Samsung blames battery defects for Galaxy Note 7 fires

A Samsung Galaxy Note 7 smartphone is displayed at the headquarters of South Korean mobile carrier KT in Seoul on Sept. 2, 2016.
A Samsung Galaxy Note 7 smartphone is displayed at the headquarters of South Korean mobile carrier KT in Seoul on Sept. 2, 2016.
(Ahn Young-joon / Associated Press)

Samsung Electronics said Monday that tests of more than 200,000 Galaxy Note 7 smartphones found defects in two sets of batteries from two different manufacturers that made the devices prone to catch fire.

Samsung’s mobile division president, Koh Dong-jin, ruled out any problems with other aspects of the Note 7, either in its hardware or its software. He said Samsung would use what it learned from its investigations to improve lithium ion battery safety for the industry, though analysts questioned if the company had really gotten to the heart of the problem.

Samsung discontinued the Note 7 just two months after it was launched on Aug. 2, in one of its worst product fiascos ever.


The company said 700 researchers and engineers tested more than 200,000 Note 7 phones and more than 30,000 batteries, trying to pin down why some of the phones were overheating.

U.S. companies UL and Exponent also examined the batteries supplied by South Korea-based Samsung SDI and China-based Amperex Technology Ltd., or ATL. The German company TUV Rheinland analyzed the Note 7 supply chain as part of the investigation, Samsung said.

The Galaxy Note 7 featured one of the biggest battery capacities so far for smartphones at 3,500 mAh, or milliampere hour, which gave it the highest energy density of all Samsung’s devices. However, Koh said Samsung and the outside inspectors found no evidence that the high energy density alone had made the phones prone to overheating.

Rechargeable lithium batteries are more susceptible to overheating than other types of batteries if they are exposed to high temperatures, are damaged or have manufacturing flaws. A highly technical explanation of Note 7 problems boiled down to the relatively large battery cells not fitting well into their pouches, with not enough insulating material inside.

In batteries by one manufacturer — likely Samsung SDI — used in the phones in the initial Note 7 recall, inspectors found damage to their upper corners. That, combined with thin separators and high energy density, caused the phones to overheat. The cell-pouch design of the battery did not include enough room to safely accommodate its electrodes — another flaw.

It was unclear to what extent the battery maker was responsible for those problems: Samsung said only that it had provided “targets” for the batteries.


“We suggested that the Note 7 has innovations and a compact design and a 3500 mAh [battery] but we did not know how to make the separators within [the battery] or how many millimeters thick they should be,” Koh told reporters.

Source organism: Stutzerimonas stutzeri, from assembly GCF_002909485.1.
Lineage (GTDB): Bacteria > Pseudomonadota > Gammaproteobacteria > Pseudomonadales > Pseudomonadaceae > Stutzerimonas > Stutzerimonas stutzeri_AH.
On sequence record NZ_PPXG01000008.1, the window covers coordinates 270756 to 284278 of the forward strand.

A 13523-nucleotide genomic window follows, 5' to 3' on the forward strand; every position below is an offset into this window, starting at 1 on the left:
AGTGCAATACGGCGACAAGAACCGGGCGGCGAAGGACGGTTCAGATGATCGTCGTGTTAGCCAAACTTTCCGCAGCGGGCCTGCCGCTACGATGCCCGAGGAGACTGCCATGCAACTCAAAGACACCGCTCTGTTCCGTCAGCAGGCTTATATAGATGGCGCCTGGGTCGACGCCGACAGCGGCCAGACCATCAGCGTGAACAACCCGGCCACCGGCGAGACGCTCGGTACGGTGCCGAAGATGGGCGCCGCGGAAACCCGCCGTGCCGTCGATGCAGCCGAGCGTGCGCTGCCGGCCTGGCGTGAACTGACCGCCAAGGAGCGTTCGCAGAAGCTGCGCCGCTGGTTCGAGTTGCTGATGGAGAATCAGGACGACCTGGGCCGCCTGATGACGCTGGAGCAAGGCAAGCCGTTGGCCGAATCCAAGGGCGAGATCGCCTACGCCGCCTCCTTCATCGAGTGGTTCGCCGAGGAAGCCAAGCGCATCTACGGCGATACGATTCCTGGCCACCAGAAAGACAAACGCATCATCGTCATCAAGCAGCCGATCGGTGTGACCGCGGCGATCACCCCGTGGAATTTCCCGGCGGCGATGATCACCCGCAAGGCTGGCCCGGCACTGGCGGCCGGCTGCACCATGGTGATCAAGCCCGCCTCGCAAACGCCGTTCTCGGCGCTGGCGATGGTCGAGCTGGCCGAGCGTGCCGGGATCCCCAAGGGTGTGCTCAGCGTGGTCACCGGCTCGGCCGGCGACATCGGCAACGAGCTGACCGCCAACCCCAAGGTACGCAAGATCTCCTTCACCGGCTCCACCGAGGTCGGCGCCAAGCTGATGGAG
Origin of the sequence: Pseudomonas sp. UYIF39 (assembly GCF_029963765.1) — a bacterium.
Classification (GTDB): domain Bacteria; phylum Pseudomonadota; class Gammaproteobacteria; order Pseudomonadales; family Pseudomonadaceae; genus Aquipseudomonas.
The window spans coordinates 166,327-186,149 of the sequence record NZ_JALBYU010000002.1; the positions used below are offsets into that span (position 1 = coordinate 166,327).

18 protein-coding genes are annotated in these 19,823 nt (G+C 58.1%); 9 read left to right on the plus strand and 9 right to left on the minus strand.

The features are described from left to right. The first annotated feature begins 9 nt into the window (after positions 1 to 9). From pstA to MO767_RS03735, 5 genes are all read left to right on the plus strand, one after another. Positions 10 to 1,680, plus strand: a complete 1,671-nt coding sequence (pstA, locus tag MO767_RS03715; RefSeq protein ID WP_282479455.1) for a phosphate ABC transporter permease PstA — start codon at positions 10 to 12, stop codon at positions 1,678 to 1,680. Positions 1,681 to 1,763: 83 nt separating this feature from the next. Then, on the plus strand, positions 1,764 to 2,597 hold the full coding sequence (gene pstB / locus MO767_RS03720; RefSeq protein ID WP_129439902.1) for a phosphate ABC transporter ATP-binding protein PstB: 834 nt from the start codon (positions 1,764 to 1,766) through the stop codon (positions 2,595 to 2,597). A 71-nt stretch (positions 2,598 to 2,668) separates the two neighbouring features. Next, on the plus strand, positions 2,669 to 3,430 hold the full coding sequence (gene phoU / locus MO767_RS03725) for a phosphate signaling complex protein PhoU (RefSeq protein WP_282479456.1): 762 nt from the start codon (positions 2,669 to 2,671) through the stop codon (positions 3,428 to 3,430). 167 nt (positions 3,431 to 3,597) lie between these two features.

That may suggest a breakdown in communication between Samsung and its suppliers, and in quality control and testing.

In other batches of batteries from a second manufacturer, presumably ATL, the researchers found welding defects and a lack of protective tape in some battery cells.

Patrick Moorhead, president of Moor Insights & Strategy, said the odds of two different suppliers having issues with the same phone are extremely low.

Though Samsung faulted the batteries from its suppliers, it said in a statement “we provided the target for the battery specifications for the innovative Note 7, and we are taking responsibility for our failure to ultimately identify and verify the issues arising out of battery design and manufacturing.”

Koh said Samsung would treat the event as a “chance to strengthen the safety of lithium-ion batteries for the entire industry, not only us.”


Analysts said the root cause of the fires remains unclear. “Samsung said the weaknesses could make the phone prone to catch fire. That I understand, but what did trigger fires in such conditions? Did they discuss if there is another cause? No,” said Park Chul Wan, a former director of the next generation battery research center at the state-owned Korea Electronics Technology Institute.

Recalls of the Note 7s began in September after reports emerged that some of the phones were overheating and catching fire. At the time, Samsung blamed a flaw in batteries from one of its two suppliers, without saying which manufacturer was to blame.

In October, Samsung dropped the phone for good after new Note 7s with different batteries issued as replacements also were found to be catching fire. It estimates that the problems will cost it at least $5.3 billion through early 2017.

The company has recalled 3.06 million Note 7 phones. About 4%, or 120,000 units, of the recalled Galaxy Note 7, are still not returned.


United Airlines’ U.S. flights are moving again after a computer problem grounded all planes


Spectacles might get the buzz, but for investors Snapchat is all about the advertising

Former AFTRA Retirement Fund executive charged in $3.4-million fraud case